Truckee Jobs Collective formed to assist businesses seeking year-round staff
TRUCKEE, Calif. — Finding employees to stay year round is often a challenge for businesses in the North Lake Tahoe area, and an issue that the Truckee Chamber of Commerce has set out to tackle this year.
“The idea is to make sure employees are able to work enough hours to live here,” said Megan Hines, membership services manager for the chamber.
To aid local businesses with retention and recruitment of employees, the chamber created the Truckee Jobs Collective, a multi-faceted project aimed at addressing those issues.
One aspect of the project is the chamber’s roundtable meetings, where employers can connect directly to each other and share their concerns with finding employees as well as the specific type of employees they need. The chamber held its first roundtable on April 30, which hosted around 30 business owners.
Hines said they had participants talk about what kind of work they were offering, how many hours they could offer and if they had employees that currently needed more work. Near the end of the meeting, employers were able to network with each other to potentially connect their employees with other businesses if they could offer additional hours.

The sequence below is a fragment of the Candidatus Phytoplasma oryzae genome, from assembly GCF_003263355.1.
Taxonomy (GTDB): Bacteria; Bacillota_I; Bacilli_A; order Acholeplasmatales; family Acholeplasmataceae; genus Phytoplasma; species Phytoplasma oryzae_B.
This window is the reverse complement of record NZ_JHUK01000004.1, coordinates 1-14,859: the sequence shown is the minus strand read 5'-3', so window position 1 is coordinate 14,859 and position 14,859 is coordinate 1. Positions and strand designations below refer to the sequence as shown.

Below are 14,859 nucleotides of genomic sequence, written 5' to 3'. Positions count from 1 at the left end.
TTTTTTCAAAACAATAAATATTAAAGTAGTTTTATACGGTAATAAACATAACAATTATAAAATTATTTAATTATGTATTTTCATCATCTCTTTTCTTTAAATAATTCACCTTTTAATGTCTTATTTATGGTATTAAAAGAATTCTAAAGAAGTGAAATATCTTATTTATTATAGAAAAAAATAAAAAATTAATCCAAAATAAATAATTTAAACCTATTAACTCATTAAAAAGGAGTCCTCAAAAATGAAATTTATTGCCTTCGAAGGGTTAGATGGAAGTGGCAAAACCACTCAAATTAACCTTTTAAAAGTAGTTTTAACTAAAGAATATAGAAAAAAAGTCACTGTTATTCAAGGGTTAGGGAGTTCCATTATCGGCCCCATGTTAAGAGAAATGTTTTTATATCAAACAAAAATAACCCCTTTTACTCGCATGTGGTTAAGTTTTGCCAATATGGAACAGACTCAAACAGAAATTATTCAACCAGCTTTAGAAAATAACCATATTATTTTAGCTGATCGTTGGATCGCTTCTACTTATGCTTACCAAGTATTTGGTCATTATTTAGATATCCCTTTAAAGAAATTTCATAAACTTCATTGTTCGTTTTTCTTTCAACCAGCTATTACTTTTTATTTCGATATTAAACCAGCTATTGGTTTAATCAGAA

“It was the first time we had done this so we didn’t really know how it was going to go,” said Hines. “I can’t say we solved all the problems but it was a positive first meeting.”
With the busy summer season approaching, Hines said many of the business owners requested another meeting. In June, the chamber will host a second roundtable for employers as well as job seekers, allowing the two groups to connect directly in person. The meeting will be at held at the Tahoe Donner Public Utility District on June 17 from 4 p.m. to 5:30 p.m.
In July, the chamber will also be launching a job finding website for local workers.
“That will be a website where employers and job seekers can go on fill out profiles and find each other,” said Hines.
The website will incorporate two factors that differentiate it from other job finding sites, Hines said. First, employers’ profiles will display a two minute video showcasing the culture of their company.
“The overarching goal of these short videos is to showcase three or four reasons why a person might want to work for you or your company,” said Hines, who is helping businesses create the videos.
The site will also have a list of 27 options that job seekers can choose from to specify what type of employment they are looking for. These include whether or not a business offers healthcare, if the workplace is dog friendly or if the job allow employees to work remotely.
“You can search based on perks and benefits that matter to you,” said Hines.
Though the chamber has easily connected with business owners, Hines said they are hoping to reach as many job seekers as possible.
“We think it’ll be easy to get employers on it because we are the Chamber of Commerce, but we want to make sure it’s a balanced website from the beginning,” she said.
The commission, which advises the governor and Nevada Legislature in areas such as career advancement, pay equality and gender discrimination, could fall victim to looming budget cuts.